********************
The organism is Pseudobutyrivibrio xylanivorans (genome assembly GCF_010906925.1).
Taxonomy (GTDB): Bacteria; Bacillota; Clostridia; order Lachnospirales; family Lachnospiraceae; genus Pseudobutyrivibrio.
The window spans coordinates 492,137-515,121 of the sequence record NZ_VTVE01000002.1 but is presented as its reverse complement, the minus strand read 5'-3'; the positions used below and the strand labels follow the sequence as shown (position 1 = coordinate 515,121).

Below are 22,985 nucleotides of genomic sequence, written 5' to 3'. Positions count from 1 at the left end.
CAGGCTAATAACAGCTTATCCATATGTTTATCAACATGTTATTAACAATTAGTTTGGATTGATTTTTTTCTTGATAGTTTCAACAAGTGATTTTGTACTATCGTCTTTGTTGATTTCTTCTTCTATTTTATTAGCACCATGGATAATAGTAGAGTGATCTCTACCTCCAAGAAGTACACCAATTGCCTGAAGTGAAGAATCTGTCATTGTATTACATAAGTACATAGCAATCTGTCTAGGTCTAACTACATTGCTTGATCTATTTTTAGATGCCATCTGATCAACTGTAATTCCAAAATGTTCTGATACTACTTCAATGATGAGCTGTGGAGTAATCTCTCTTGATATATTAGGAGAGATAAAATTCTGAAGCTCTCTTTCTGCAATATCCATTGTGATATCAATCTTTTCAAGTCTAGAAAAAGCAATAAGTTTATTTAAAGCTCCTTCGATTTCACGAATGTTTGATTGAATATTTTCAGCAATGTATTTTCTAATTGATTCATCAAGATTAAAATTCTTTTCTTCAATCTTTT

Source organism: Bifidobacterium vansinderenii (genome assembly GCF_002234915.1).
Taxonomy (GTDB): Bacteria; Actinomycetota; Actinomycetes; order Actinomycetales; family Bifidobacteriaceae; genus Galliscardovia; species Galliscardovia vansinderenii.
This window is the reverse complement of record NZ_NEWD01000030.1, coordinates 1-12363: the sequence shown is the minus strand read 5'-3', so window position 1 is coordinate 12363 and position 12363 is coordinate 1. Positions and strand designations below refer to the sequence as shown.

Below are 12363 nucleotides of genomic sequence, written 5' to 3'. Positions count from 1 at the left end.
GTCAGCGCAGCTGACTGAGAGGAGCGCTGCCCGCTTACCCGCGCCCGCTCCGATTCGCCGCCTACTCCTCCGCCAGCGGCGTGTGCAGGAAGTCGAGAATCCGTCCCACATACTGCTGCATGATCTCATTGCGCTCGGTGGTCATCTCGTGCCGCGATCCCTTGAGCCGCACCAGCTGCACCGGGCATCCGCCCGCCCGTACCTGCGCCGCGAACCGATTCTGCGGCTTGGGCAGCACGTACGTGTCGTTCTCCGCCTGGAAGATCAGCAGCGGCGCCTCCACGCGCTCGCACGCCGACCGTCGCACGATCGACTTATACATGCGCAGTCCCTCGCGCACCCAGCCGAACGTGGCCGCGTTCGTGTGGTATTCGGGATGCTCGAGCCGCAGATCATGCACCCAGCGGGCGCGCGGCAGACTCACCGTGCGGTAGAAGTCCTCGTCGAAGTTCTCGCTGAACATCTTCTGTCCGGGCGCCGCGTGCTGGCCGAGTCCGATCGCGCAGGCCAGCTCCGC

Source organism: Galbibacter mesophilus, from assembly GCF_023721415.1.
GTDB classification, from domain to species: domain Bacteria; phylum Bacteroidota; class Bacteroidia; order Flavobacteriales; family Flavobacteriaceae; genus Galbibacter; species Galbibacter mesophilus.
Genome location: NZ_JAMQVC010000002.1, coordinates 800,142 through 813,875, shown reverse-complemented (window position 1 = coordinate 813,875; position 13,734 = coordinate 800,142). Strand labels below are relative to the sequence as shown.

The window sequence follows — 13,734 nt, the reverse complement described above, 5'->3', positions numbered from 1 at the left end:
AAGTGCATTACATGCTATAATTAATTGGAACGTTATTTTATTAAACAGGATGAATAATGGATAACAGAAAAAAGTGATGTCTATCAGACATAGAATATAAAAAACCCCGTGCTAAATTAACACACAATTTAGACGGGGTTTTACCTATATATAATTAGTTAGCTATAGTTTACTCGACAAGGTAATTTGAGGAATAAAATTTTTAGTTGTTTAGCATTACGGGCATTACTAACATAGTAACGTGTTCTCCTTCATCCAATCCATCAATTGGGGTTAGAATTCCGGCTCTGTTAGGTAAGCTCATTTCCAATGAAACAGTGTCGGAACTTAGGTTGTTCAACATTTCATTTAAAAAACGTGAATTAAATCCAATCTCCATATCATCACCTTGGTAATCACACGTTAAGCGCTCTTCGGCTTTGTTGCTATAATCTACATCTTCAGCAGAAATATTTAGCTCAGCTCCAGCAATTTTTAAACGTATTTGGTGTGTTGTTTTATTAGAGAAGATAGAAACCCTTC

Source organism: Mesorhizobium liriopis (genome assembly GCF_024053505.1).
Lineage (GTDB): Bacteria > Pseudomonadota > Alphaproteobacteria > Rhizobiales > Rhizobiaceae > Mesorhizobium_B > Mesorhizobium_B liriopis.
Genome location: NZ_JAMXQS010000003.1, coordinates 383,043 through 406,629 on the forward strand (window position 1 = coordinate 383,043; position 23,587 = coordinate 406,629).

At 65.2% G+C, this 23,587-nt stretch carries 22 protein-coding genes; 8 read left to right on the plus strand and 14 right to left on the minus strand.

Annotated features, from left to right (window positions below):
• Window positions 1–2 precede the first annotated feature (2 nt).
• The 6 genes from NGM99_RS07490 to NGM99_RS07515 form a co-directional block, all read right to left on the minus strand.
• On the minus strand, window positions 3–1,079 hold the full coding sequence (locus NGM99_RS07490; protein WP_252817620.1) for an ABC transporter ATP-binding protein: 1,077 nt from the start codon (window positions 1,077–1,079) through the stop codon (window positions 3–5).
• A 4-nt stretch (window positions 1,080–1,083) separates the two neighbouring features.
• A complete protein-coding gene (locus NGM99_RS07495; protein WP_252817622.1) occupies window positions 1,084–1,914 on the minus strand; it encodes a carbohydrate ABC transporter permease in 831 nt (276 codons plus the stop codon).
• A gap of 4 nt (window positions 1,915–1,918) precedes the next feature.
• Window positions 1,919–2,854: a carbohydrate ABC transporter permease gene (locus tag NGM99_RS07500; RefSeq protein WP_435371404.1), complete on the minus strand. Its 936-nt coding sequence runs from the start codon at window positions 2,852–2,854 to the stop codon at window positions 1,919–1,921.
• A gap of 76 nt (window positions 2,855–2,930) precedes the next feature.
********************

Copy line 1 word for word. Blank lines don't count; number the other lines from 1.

The organism is Pseudobutyrivibrio xylanivorans (genome assembly GCF_010906925.1).